Afterpay struck a deal, but BNPL has hit the skids – where to next for Zip Co and co?
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Cold November rain, a sea of red… various phrases could be applied to the recent performance of Australia’s listed BNPL sector – particularly over the past month.
That accelerated downturn is partly a by-product of the sector’s transition, professional investors told Stockhead; from the post-COVID boom to market maturity, which means more competitors and pending consolidation.
For BNPL investors, it’s a trickier path to navigate. And discussing the outlook, Shaw & Partners investment advisor Adam Dawes said the tone of caution is justified.
ASX BNPL returns:
The continuation of post-COVID growth rates is also a key question for investors.
“Comparatively, Australia’s considered more of a mature (BNPL) market. Obviously the US is a major addressable market, but can these companies keep their 2020 growth rates going? Probably not,” Dawes said.
“They’re definitely still growing, but whether they can sustain those growth rates – I don’t know. And I think that’s what the market’s getting a bit cautious on.”
Ron Shamgar, head of Australian equities at TAMIM Asset Management, offered a similar view.
“They’re cycling huge growth numbers from the previous period. Also in this space, no one makes money yet – they trade on revenue multiples,” Shamgar said.
“In that environment, valuation multiples are often benchmarked to the market leaders so when they fall back, the whole sector contracts.”
“What I think we’ll see is a period of consolidation in the next 12-18 months because there’s too many competitors. So that’s the next obvious stage in the growth cycle.”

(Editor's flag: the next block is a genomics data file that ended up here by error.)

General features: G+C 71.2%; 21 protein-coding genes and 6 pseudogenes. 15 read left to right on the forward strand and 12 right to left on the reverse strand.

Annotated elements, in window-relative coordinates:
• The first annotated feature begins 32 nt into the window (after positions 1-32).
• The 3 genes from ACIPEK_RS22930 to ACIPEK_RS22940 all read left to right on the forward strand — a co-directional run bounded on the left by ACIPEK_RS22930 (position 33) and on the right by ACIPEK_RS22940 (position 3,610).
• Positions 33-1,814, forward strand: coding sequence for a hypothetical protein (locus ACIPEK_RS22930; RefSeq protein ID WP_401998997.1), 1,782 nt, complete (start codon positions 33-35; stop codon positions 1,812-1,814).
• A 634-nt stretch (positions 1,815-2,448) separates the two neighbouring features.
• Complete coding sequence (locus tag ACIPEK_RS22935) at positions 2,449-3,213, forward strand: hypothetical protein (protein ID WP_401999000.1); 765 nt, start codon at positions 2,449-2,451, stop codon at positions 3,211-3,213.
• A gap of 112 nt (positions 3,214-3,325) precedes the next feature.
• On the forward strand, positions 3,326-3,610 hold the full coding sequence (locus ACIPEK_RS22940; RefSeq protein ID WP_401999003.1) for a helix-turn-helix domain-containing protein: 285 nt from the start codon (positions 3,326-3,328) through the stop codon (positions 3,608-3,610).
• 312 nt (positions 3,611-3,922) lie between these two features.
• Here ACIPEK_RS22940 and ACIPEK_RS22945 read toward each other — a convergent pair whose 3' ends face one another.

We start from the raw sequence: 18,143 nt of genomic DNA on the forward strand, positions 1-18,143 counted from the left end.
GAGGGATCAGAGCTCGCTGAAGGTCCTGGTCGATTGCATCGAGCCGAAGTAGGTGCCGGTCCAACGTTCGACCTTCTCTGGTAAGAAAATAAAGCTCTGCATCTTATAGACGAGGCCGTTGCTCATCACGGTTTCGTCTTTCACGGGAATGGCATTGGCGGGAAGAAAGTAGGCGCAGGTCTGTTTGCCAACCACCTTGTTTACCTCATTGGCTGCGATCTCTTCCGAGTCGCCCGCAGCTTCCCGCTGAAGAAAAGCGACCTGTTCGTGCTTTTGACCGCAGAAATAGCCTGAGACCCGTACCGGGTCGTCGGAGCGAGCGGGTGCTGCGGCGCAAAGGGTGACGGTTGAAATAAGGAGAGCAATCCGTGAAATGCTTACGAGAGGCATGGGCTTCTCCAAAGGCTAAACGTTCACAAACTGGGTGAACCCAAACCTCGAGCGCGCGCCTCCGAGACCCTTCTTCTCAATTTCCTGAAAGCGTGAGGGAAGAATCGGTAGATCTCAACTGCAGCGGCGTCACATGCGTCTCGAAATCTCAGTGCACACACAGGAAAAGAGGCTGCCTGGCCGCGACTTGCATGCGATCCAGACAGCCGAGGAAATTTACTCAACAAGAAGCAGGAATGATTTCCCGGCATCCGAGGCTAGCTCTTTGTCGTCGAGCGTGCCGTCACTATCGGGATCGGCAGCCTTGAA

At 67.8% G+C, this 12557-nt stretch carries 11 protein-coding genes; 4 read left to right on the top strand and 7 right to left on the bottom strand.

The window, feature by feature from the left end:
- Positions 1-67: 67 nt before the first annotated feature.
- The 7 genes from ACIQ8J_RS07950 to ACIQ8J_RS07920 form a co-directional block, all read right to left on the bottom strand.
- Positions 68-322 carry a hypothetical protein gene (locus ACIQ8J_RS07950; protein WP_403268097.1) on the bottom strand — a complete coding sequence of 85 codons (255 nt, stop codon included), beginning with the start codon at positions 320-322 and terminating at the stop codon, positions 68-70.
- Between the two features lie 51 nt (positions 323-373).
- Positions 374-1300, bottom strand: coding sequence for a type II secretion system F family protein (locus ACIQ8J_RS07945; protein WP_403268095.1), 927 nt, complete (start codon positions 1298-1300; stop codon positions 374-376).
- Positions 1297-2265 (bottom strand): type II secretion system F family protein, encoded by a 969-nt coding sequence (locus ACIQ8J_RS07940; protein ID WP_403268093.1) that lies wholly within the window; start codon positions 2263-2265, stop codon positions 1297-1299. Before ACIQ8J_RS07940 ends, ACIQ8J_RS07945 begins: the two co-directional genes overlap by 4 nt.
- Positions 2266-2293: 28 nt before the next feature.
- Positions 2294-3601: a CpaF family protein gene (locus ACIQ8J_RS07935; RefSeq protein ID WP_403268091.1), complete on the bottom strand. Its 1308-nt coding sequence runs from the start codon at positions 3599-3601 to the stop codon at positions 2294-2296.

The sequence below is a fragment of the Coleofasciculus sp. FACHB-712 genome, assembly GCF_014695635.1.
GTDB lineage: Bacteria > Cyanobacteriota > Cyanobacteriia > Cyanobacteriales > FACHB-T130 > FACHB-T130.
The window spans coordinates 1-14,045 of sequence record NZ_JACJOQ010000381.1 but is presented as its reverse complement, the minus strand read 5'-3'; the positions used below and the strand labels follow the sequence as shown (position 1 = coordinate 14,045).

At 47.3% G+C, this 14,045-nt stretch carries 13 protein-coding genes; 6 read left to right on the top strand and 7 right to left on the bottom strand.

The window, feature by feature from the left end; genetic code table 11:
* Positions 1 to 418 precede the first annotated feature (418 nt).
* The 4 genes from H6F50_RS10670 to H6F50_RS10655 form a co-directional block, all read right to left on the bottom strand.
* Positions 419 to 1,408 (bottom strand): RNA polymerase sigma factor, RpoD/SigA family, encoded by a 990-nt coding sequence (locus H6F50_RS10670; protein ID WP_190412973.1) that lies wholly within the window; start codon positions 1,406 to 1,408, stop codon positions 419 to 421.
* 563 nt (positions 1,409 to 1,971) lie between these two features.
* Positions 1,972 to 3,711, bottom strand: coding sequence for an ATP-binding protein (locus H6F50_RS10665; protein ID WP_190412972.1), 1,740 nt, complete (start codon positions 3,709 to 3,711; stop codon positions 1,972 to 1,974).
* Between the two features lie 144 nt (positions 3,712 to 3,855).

Is it time to run for the BNPL exit? Dawes and Shamgar stopped short of that. Instead investors should position in line with the sector’s maturity.
“As an advisor my view is to always invest in the top two players for a given sector,” Dawes said.
“Obviously APT caught the market’s attention and they’ve been the leader, but Zip Co has established itself as the number two player and we’re more comfortable with their model.”
Shaw currently has a Buy rating on Zip Co, but is less bullish on the broader sector.
“I heard the Splitit (ASX:SPT) CEO the other day saying their messaging is getting lost, and they’re not communicating to clients the benefits of what they do and how they do it,” Dawes said.
“Well it’s not that hard, it’s four payments in instalments. So again when I look at all the competitors I lean towards the top one or two players.”
In that context, he likes Zip Co’s efforts to have a go in new markets where BNPL is less established.
“They’re doing something different in the sense they’re going for a land grab right now,” Dawes said.
“They’ve gone into India, South Africa and parts of Europe and they’re trying to get a foot on the ground in those markets before everyone else does.”
“Entering new markets obviously costs money from a per-unit economics perspective, but I think it’s the right strategy.”
“So I think investing in the top two for any sector is wise. But for BNPL when you look at the stocks down the ladder in a saturated market, that again is fraught with danger.”
In a sea of red, leading the BNPL laggards over the past month was NZ-based Laybuy Holdings (ASX:LBY), which closed yesterday at 29c.
It’s a different market to the upward BNPL rerate in September 2020, when LBY raised $40m from investors at $1.41.
The recent selloff in LBY shares accelerated last Tuesday following its half-year trading update.
In that context, Shamgar provided some insights on the key metrics investors should be looking for in BNPL results.
“What you could see is their total transaction volume (TTV) was going up. But even though TTV was growing, they reported a contraction in their net revenue margin,” Shamgar said.